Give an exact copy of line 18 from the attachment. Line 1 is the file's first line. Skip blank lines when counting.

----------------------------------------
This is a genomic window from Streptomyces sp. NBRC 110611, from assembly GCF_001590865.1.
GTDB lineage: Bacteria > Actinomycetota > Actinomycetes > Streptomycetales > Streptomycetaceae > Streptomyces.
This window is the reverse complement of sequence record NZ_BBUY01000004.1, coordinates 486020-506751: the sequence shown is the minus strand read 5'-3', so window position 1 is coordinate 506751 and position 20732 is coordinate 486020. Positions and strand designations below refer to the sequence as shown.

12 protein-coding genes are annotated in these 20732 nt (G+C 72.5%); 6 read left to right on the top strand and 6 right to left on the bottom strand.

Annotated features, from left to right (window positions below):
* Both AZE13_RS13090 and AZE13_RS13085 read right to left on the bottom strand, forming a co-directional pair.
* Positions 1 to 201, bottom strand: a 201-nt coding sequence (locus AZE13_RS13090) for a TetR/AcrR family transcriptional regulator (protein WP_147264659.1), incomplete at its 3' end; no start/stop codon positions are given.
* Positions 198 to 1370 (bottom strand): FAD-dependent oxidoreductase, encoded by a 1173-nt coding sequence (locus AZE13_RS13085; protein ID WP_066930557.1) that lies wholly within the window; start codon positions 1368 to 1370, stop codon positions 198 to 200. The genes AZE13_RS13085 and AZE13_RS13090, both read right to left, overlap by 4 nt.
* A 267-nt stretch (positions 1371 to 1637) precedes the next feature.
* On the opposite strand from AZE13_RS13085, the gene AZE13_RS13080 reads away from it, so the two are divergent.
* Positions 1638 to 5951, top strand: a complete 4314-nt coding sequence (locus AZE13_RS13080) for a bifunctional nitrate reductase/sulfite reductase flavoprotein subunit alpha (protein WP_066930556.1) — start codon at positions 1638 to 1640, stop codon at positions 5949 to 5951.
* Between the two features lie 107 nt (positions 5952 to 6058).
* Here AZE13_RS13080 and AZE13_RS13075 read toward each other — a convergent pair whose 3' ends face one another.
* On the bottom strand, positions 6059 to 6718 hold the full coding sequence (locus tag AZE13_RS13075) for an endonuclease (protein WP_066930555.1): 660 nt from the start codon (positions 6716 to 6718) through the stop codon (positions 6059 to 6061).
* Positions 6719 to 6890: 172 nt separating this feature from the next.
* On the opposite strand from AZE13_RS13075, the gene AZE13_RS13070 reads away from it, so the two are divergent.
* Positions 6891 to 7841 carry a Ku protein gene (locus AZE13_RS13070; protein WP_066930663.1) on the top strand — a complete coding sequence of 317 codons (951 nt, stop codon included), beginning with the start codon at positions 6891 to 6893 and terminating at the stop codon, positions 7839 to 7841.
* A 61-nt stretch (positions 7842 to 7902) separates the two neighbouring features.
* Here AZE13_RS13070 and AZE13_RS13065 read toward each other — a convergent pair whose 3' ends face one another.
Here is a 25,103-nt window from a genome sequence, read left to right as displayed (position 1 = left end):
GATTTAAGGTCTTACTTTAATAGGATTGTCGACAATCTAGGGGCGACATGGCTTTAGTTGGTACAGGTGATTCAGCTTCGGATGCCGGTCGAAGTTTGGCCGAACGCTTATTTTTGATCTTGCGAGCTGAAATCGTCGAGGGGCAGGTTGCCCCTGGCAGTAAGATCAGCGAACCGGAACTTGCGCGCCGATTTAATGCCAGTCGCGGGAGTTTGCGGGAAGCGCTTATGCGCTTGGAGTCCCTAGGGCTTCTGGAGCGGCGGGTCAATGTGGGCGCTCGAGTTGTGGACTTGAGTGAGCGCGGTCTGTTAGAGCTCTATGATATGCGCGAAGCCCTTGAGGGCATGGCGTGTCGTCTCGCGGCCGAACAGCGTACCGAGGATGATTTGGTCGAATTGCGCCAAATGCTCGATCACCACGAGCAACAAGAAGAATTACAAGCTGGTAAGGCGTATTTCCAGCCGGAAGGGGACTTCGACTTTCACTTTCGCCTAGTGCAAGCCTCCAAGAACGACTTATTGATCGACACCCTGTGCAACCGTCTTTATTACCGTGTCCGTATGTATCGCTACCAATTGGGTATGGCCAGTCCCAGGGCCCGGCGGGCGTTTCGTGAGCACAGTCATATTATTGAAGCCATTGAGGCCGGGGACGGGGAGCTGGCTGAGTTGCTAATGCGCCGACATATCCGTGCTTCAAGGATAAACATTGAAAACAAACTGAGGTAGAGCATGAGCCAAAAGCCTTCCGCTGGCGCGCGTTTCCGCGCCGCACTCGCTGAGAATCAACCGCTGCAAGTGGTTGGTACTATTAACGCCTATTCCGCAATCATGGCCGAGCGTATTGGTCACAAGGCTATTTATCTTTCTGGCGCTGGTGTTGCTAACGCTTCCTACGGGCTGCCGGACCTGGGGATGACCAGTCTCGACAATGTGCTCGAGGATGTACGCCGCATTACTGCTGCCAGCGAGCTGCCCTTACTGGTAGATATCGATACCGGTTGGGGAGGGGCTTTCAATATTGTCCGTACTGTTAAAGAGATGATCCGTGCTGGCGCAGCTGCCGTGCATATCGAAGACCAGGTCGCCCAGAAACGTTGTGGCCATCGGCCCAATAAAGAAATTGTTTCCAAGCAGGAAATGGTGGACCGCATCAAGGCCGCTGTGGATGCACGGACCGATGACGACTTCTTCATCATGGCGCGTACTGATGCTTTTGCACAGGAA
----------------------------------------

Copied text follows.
* A 61-nt stretch (positions 7842 to 7902) separates the two neighbouring features.